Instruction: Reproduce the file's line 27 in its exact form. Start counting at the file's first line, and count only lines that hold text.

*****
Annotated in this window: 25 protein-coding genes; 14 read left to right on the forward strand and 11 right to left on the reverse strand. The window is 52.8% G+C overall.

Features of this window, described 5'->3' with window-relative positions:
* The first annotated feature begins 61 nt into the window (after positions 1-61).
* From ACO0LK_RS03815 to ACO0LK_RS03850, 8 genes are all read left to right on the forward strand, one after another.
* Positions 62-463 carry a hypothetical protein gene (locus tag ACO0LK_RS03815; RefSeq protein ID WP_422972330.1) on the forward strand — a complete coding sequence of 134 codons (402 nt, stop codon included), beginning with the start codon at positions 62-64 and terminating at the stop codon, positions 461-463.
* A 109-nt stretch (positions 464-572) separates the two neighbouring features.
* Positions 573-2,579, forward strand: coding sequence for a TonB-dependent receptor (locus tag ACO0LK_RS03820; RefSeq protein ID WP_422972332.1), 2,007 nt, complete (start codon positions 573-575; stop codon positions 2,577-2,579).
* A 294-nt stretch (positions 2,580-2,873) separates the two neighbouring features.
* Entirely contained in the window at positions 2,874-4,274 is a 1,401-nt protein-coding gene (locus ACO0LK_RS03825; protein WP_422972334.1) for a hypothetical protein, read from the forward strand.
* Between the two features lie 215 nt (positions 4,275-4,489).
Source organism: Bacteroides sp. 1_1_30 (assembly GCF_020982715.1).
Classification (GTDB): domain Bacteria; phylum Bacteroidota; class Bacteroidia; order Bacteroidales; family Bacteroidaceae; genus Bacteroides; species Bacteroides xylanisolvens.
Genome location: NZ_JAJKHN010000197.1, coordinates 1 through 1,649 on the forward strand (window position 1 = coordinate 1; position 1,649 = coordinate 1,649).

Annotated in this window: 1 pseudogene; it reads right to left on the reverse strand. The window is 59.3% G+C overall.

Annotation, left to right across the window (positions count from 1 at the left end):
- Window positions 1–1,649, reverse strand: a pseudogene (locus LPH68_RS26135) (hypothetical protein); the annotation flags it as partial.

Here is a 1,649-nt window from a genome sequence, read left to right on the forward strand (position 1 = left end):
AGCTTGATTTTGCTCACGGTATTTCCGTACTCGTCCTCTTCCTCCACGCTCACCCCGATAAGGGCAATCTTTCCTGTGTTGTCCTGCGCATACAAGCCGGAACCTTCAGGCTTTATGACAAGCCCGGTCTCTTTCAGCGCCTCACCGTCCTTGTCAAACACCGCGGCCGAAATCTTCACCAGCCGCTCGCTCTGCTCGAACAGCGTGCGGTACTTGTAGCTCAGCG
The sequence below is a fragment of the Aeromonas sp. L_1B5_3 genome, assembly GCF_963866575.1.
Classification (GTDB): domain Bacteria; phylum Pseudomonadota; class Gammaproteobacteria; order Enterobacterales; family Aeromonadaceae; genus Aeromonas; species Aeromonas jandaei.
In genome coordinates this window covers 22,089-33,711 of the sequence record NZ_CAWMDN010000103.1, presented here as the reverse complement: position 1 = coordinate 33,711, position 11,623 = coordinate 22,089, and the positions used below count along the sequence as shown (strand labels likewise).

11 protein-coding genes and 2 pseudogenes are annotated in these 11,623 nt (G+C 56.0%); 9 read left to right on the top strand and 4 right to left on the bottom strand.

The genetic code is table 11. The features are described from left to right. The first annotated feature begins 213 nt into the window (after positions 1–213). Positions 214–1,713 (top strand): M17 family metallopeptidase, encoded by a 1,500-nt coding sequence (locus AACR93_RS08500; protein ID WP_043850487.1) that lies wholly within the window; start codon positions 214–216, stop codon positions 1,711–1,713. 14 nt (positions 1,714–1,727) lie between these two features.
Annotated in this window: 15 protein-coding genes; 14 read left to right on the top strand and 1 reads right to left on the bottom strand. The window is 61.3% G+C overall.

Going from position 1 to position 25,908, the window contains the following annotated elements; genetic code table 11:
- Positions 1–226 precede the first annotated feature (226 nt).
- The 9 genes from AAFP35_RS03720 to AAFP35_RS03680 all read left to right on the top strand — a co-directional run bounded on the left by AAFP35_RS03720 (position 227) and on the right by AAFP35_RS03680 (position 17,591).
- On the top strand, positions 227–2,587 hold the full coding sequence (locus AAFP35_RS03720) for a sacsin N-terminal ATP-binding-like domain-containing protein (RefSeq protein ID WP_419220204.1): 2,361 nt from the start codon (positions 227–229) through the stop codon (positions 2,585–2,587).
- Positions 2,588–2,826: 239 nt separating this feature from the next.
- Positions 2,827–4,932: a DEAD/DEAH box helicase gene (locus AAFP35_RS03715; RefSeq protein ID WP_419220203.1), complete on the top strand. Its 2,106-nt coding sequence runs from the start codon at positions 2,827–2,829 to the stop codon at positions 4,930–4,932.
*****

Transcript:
- The 9 genes from AAFP35_RS03720 to AAFP35_RS03680 all read left to right on the top strand — a co-directional run bounded on the left by AAFP35_RS03720 (position 227) and on the right by AAFP35_RS03680 (position 17,591).